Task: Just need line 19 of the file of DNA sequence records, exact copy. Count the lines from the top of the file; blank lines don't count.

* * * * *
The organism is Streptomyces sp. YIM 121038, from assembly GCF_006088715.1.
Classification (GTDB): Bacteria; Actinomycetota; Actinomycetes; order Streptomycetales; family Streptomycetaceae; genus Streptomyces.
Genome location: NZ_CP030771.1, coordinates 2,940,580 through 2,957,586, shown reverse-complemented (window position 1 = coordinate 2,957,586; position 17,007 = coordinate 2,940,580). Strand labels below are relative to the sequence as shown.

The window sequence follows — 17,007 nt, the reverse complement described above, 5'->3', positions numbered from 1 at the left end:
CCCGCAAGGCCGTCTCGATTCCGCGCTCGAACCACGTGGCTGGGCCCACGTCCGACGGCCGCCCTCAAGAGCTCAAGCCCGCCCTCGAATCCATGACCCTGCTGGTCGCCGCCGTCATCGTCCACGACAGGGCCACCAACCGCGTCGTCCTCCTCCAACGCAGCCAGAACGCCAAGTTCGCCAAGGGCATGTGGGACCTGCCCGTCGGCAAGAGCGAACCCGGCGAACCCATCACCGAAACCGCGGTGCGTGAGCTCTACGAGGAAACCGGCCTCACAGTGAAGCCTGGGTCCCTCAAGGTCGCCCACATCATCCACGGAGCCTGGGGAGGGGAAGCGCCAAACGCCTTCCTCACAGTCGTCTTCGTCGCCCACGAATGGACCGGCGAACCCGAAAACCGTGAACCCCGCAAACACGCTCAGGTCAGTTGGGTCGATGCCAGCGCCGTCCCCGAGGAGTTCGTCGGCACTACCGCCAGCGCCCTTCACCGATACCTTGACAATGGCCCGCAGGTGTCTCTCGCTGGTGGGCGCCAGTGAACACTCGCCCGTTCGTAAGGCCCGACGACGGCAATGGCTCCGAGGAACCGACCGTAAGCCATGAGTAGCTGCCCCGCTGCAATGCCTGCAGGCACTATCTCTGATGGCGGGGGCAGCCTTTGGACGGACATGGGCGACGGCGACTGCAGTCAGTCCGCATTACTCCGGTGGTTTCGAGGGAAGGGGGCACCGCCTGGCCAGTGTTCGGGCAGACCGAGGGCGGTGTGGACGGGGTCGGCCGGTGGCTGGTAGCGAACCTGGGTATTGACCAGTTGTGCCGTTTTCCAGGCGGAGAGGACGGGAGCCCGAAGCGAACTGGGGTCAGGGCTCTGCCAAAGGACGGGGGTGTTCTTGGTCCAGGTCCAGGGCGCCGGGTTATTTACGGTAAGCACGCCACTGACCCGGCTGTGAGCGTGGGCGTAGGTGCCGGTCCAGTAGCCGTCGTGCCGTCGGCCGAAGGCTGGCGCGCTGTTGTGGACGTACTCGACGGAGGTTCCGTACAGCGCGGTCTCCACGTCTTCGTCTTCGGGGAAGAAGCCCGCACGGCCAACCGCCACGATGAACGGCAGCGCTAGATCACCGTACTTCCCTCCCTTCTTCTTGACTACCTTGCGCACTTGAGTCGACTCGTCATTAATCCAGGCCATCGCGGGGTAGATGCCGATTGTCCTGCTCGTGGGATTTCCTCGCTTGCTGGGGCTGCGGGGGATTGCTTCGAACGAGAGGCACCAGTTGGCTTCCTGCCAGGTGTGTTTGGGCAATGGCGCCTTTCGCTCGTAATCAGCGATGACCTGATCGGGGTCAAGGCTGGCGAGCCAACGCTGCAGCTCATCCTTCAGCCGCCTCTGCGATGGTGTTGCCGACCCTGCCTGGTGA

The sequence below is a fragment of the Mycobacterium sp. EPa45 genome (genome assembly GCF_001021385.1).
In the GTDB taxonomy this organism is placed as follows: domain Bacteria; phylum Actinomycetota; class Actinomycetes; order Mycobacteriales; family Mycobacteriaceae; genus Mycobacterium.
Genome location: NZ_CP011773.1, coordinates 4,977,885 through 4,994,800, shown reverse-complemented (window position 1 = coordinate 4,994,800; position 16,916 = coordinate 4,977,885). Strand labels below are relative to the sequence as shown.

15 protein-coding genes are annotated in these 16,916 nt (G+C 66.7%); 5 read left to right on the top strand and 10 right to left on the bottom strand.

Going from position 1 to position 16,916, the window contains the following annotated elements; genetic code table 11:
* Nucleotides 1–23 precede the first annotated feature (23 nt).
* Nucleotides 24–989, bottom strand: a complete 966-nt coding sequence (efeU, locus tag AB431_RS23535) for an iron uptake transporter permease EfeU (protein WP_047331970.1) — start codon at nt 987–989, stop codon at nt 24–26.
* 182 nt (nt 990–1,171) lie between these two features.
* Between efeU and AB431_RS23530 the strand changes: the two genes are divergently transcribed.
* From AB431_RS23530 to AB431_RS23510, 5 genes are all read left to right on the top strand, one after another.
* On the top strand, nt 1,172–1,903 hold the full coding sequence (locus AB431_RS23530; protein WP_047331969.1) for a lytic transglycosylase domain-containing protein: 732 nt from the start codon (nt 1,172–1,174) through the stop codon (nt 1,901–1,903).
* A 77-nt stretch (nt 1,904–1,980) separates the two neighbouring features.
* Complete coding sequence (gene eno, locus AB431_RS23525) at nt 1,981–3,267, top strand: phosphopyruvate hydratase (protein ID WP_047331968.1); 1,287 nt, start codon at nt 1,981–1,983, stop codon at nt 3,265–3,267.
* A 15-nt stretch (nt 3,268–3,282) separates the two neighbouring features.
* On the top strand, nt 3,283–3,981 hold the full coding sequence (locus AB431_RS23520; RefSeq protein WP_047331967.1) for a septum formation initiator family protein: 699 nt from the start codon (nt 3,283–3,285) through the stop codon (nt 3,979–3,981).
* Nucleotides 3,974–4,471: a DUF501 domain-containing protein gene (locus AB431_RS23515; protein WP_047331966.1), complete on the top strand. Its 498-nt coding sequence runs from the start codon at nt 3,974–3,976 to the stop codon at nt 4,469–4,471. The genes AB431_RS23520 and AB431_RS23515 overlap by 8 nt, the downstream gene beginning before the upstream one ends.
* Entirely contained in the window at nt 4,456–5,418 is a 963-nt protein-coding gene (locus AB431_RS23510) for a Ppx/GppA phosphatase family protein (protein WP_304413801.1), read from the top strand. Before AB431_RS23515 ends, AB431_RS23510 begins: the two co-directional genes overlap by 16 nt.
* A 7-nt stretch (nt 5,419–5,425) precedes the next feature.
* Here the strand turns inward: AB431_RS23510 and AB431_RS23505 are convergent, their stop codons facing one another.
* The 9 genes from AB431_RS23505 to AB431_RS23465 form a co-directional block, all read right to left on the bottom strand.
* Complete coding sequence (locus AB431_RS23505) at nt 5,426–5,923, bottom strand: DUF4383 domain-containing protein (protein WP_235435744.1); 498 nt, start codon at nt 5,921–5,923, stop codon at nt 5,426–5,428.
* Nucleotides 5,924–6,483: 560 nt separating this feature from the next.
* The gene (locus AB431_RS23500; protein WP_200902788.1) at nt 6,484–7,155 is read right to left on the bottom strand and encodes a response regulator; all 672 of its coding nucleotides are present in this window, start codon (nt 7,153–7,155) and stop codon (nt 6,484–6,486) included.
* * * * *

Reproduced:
* A 15-nt stretch (nt 3,268–3,282) separates the two neighbouring features.